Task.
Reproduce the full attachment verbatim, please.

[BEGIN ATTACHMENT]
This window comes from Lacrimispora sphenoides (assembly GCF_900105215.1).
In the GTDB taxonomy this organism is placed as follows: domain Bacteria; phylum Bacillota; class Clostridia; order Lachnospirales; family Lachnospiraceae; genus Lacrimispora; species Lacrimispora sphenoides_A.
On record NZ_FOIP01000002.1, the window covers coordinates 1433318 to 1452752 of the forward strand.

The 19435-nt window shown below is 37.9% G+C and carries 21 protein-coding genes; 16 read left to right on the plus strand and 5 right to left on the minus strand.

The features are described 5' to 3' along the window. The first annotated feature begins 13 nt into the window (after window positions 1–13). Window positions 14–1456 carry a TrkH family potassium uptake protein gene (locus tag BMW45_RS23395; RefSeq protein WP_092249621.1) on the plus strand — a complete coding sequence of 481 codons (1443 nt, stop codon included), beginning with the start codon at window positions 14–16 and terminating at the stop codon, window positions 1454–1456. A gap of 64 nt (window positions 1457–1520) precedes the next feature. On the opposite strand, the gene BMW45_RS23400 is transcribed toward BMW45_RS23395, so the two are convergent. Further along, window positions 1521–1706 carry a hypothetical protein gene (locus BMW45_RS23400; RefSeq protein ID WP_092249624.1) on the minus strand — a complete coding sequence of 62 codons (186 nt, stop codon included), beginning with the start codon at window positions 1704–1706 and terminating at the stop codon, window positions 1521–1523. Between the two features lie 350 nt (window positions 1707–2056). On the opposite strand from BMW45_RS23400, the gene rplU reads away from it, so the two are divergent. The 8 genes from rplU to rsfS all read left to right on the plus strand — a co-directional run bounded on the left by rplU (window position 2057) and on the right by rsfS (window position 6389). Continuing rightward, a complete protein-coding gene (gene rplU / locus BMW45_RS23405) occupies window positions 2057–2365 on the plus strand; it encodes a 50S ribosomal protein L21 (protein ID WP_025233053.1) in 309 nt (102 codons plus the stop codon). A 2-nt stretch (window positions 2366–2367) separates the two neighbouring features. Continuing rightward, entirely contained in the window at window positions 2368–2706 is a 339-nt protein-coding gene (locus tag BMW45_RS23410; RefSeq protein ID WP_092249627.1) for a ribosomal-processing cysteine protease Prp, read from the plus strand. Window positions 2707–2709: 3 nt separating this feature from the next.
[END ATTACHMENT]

This window comes from Lacrimispora sphenoides (assembly GCF_900105215.1).
In the GTDB taxonomy this organism is placed as follows: domain Bacteria; phylum Bacillota; class Clostridia; order Lachnospirales; family Lachnospiraceae; genus Lacrimispora; species Lacrimispora sphenoides_A.
On record NZ_FOIP01000002.1, the window covers coordinates 1433318 to 1452752 of the forward strand.

The 19435-nt window shown below is 37.9% G+C and carries 21 protein-coding genes; 16 read left to right on the plus strand and 5 right to left on the minus strand.

The features are described 5' to 3' along the window. The first annotated feature begins 13 nt into the window (after window positions 1–13). Window positions 14–1456 carry a TrkH family potassium uptake protein gene (locus tag BMW45_RS23395; RefSeq protein WP_092249621.1) on the plus strand — a complete coding sequence of 481 codons (1443 nt, stop codon included), beginning with the start codon at window positions 14–16 and terminating at the stop codon, window positions 1454–1456. A gap of 64 nt (window positions 1457–1520) precedes the next feature. On the opposite strand, the gene BMW45_RS23400 is transcribed toward BMW45_RS23395, so the two are convergent. Further along, window positions 1521–1706 carry a hypothetical protein gene (locus BMW45_RS23400; RefSeq protein ID WP_092249624.1) on the minus strand — a complete coding sequence of 62 codons (186 nt, stop codon included), beginning with the start codon at window positions 1704–1706 and terminating at the stop codon, window positions 1521–1523. Between the two features lie 350 nt (window positions 1707–2056). On the opposite strand from BMW45_RS23400, the gene rplU reads away from it, so the two are divergent. The 8 genes from rplU to rsfS all read left to right on the plus strand — a co-directional run bounded on the left by rplU (window position 2057) and on the right by rsfS (window position 6389). Continuing rightward, a complete protein-coding gene (gene rplU / locus BMW45_RS23405) occupies window positions 2057–2365 on the plus strand; it encodes a 50S ribosomal protein L21 (protein ID WP_025233053.1) in 309 nt (102 codons plus the stop codon). A 2-nt stretch (window positions 2366–2367) separates the two neighbouring features. Continuing rightward, entirely contained in the window at window positions 2368–2706 is a 339-nt protein-coding gene (locus tag BMW45_RS23410; RefSeq protein ID WP_092249627.1) for a ribosomal-processing cysteine protease Prp, read from the plus strand. Window positions 2707–2709: 3 nt separating this feature from the next.